Troubled borrowers continue to default at high rates even on home loans that have been modified by lenders, according to a government report issued today. The report also found that an increasing number of borrowers default on their loans before making a single payment.
The report by the Office of Thrift Supervision and the Comptroller of the Currency, which regulate mortgage lenders, focuses on the effectiveness of industry efforts to help troubled borrowers. It finds that a growing number of homeowners are falling behind on their payments and that borrowers with prime mortgages, which traditionally are considered less risky, are a growing part of the problem.
"It’s higher than we have ever seen it, historically, and the fact that it is still climbing is something we are keeping an eye on," said John C. Dugan, comptroller of the currency. The report covers two-thirds of the mortgage market.
Modifications do not appear to be helping most of the recipients:
Despite increasing government and industry efforts, many borrowers are quickly falling behind on their payments after receiving a modified loan, which can include lowering their interest rate or extending the length of their loans. Of the loans modified early last year, for example, about 35 percent had missed at least three payments nine months after their loan was modified. About 57 percent had missed at least one payment.
Most borrowers, about 58 percent, received loan modifications that did not lower their monthly payments. The more a borrower’s payment is lowered, the more likely he or she is to stay current on a loan, the report found.
… there is plenty of pricing information on triple-A private RMBS and CMBS. They may not trade where banks holding lots of this paper at a loss wish they traded, but they do trade. Let’s get something clear, too — they NEVER traded with the kind of depth or frequency that Treasury, agency debt or Ginnie, Fannie and Freddie MBS do. Each bond is unique enough that it has to be manually evaluated — anything from a simple cash flow calculator that uses market conventions for prepayments and defaults – or elaborate option pricing models that take into account hundreds of different interest rate, credit performance and prepayment scenarios. The cash flow calculators are ubiquitous — the sophisticated tools are available at a market price.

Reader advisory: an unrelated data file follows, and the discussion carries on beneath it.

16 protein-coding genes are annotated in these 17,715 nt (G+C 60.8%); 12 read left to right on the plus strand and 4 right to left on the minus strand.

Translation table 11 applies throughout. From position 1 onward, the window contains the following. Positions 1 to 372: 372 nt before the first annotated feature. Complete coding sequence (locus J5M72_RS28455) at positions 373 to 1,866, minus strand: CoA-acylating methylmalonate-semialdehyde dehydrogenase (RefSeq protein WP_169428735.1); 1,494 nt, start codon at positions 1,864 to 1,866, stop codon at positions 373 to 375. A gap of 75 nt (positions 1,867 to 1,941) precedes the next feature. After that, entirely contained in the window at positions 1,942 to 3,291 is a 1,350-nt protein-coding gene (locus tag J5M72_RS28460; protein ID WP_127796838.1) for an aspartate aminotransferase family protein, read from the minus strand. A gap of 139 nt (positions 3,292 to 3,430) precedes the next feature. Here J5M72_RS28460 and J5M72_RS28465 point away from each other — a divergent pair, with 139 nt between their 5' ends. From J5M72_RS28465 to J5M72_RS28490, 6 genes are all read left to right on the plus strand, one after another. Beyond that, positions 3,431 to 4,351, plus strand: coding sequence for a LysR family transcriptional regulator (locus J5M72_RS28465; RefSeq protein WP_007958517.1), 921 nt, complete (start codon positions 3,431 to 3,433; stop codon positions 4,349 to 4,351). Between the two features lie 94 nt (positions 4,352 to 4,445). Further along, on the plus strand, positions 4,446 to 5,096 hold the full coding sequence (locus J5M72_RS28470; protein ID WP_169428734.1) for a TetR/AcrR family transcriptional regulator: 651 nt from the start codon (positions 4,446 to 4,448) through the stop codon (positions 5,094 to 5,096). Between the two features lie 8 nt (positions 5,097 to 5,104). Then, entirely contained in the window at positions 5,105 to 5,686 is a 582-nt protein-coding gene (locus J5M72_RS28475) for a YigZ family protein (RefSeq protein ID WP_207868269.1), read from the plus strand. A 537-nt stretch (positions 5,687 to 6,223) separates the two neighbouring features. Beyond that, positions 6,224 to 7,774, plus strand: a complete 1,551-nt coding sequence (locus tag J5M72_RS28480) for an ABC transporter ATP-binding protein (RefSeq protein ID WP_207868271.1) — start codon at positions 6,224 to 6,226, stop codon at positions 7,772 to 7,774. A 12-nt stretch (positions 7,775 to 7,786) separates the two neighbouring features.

But politics may not have given the banks as much of a free ride as some think. This week Housing Doom really missed the late ÜberBlogger Doris Dungey (aka Tanta) who once graced Calculated Risk. She would have knocked a few heads together about the confusion over Fair Value Accounting discussions being held at the Financial Accounting Standards Board (FASB). However, Paul’s team at Housing Wire has a better handle on the issue than most of the MSM, with further discussion on their analysis (above ) available at CR. Markets are cheering the mainstream media’s impression that political pressure has caused FASB to abandon oversight on a wide range of assets held by financial institutions, but CR & HW are confident that the accounting standards folk are holding their ground.
Cenbanks bought a whopping $19.442 billion of treasuries and sold just a bit, $0.614 billion of agencies this week, for a total rise in US obligations of $18.828 billion. That’s almost $2.7 billion per day over the course of the week, but remember that the total buy over the whole previous 3 weeks had been less than $1 billion per week. Unless agencies buys return this Top 10 performance will have to recur for a few weeks if the cenbanks are to help finance the US bailouts.
The agencies line has now been almost perfectly flat for 11 weeks, but the treasuries line saw a bit of a pop.
Twist’s ratios graphs headed down a bit more, what with that big treasuries buy.
And Setser’s 52-week change graph saw some divergence returning.
For bloggers such as ourselves who rely heavily on the information of posters who prefer to remain anonymous, this is troubling news:
LAS VEGAS – A New Hampshire Superior Court Judge has ordered Implode-Explode Heavy Industries, Inc., the owner of the popular mortgage industry crash site Mortgage Lender Implode-O-Meter (ml-implode.com) to give up the identities of persons who provided information to the site about The Mortgage Specialists, Inc. of Plaistow New Hampshire.
Rockingham County Judge Kenneth R. McHugh also ordered that the allegedly "secret" and "defamatory" content about The Mortgage Specialists would have to stay down permanently.
The information consists of an anonymous posting on the ML-Implode forum about The Mortgage Specialists and the publishing of the company’s 2007 "Loan Chart" sent in by an informant and placed online by the Implode-O-Meter staff. [You can read the complete press release here.]